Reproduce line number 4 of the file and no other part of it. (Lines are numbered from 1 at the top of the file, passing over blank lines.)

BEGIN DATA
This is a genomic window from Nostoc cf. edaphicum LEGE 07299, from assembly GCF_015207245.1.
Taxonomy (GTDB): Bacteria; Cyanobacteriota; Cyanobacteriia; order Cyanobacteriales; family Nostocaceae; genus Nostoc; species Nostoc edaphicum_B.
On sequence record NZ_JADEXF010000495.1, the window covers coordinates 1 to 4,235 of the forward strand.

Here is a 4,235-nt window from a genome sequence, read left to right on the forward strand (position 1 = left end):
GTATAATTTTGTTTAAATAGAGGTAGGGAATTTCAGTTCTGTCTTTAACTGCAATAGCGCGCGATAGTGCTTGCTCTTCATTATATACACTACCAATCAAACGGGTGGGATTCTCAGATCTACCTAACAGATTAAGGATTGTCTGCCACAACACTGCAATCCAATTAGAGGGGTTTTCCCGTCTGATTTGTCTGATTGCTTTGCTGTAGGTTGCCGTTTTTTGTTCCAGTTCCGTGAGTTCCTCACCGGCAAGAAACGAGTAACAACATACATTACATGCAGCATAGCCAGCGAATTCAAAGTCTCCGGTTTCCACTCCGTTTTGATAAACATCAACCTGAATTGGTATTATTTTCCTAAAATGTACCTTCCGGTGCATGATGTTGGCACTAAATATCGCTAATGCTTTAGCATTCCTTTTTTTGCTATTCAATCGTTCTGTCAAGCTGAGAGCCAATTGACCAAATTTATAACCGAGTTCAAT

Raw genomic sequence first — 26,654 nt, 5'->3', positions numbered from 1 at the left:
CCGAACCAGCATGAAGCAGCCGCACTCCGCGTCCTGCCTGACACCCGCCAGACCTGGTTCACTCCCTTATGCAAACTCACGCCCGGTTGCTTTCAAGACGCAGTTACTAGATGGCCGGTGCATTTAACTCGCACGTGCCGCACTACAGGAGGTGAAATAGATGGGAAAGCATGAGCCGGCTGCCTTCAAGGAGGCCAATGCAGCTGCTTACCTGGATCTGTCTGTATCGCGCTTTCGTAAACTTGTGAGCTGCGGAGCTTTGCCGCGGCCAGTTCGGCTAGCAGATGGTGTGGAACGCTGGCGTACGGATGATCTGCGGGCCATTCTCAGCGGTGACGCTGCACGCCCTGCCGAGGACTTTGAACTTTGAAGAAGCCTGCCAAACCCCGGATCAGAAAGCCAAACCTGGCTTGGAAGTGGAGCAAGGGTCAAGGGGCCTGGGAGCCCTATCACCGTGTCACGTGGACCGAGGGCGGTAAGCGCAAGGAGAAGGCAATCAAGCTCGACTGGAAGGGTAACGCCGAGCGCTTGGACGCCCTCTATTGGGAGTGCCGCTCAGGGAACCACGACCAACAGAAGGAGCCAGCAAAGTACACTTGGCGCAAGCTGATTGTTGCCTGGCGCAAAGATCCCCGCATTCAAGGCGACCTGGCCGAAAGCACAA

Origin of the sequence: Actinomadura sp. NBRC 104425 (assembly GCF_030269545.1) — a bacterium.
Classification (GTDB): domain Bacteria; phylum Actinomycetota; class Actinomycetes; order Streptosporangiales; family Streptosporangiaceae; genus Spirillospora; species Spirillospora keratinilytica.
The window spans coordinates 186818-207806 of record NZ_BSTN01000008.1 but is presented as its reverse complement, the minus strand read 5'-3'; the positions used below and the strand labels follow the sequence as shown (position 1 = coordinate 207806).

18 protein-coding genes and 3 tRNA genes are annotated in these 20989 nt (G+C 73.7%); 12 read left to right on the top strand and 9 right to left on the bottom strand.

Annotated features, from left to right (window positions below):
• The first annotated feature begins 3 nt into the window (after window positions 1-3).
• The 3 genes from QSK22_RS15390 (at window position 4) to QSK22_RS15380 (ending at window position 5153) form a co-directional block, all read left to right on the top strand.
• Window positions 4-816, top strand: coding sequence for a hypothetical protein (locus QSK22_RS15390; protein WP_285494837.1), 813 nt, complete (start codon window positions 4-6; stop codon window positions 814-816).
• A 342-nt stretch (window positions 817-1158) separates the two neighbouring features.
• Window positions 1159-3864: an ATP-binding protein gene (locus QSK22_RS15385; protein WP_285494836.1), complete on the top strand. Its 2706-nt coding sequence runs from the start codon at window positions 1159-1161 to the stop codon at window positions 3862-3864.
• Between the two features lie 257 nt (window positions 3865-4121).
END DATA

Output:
Here is a 4,235-nt window from a genome sequence, read left to right on the forward strand (position 1 = left end):